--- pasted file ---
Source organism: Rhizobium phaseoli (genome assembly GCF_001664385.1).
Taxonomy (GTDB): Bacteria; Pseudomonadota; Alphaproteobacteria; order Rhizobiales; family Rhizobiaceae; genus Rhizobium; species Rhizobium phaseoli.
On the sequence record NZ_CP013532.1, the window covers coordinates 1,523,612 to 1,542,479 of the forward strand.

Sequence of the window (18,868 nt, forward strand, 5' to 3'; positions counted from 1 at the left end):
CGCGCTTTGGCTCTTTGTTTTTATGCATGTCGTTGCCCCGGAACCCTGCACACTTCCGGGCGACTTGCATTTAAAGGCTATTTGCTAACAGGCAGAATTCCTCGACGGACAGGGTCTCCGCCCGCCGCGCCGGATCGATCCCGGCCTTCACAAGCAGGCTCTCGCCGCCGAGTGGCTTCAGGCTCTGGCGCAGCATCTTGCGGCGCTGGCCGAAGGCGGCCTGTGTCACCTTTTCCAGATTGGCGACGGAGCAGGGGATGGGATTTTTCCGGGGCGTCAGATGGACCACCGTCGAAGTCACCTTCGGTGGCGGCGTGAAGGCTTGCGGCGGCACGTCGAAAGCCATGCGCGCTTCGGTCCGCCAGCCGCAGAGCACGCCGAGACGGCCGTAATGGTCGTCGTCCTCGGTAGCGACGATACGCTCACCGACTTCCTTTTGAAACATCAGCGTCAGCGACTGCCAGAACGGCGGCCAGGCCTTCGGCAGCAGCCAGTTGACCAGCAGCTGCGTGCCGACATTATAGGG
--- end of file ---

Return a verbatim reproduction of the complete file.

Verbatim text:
Source organism: Rhizobium phaseoli (genome assembly GCF_001664385.1).
Taxonomy (GTDB): Bacteria; Pseudomonadota; Alphaproteobacteria; order Rhizobiales; family Rhizobiaceae; genus Rhizobium; species Rhizobium phaseoli.
On the sequence record NZ_CP013532.1, the window covers coordinates 1,523,612 to 1,542,479 of the forward strand.

Sequence of the window (18,868 nt, forward strand, 5' to 3'; positions counted from 1 at the left end):
CGCGCTTTGGCTCTTTGTTTTTATGCATGTCGTTGCCCCGGAACCCTGCACACTTCCGGGCGACTTGCATTTAAAGGCTATTTGCTAACAGGCAGAATTCCTCGACGGACAGGGTCTCCGCCCGCCGCGCCGGATCGATCCCGGCCTTCACAAGCAGGCTCTCGCCGCCGAGTGGCTTCAGGCTCTGGCGCAGCATCTTGCGGCGCTGGCCGAAGGCGGCCTGTGTCACCTTTTCCAGATTGGCGACGGAGCAGGGGATGGGATTTTTCCGGGGCGTCAGATGGACCACCGTCGAAGTCACCTTCGGTGGCGGCGTGAAGGCTTGCGGCGGCACGTCGAAAGCCATGCGCGCTTCGGTCCGCCAGCCGCAGAGCACGCCGAGACGGCCGTAATGGTCGTCGTCCTCGGTAGCGACGATACGCTCACCGACTTCCTTTTGAAACATCAGCGTCAGCGACTGCCAGAACGGCGGCCAGGCCTTCGGCAGCAGCCAGTTGACCAGCAGCTGCGTGCCGACATTATAGGG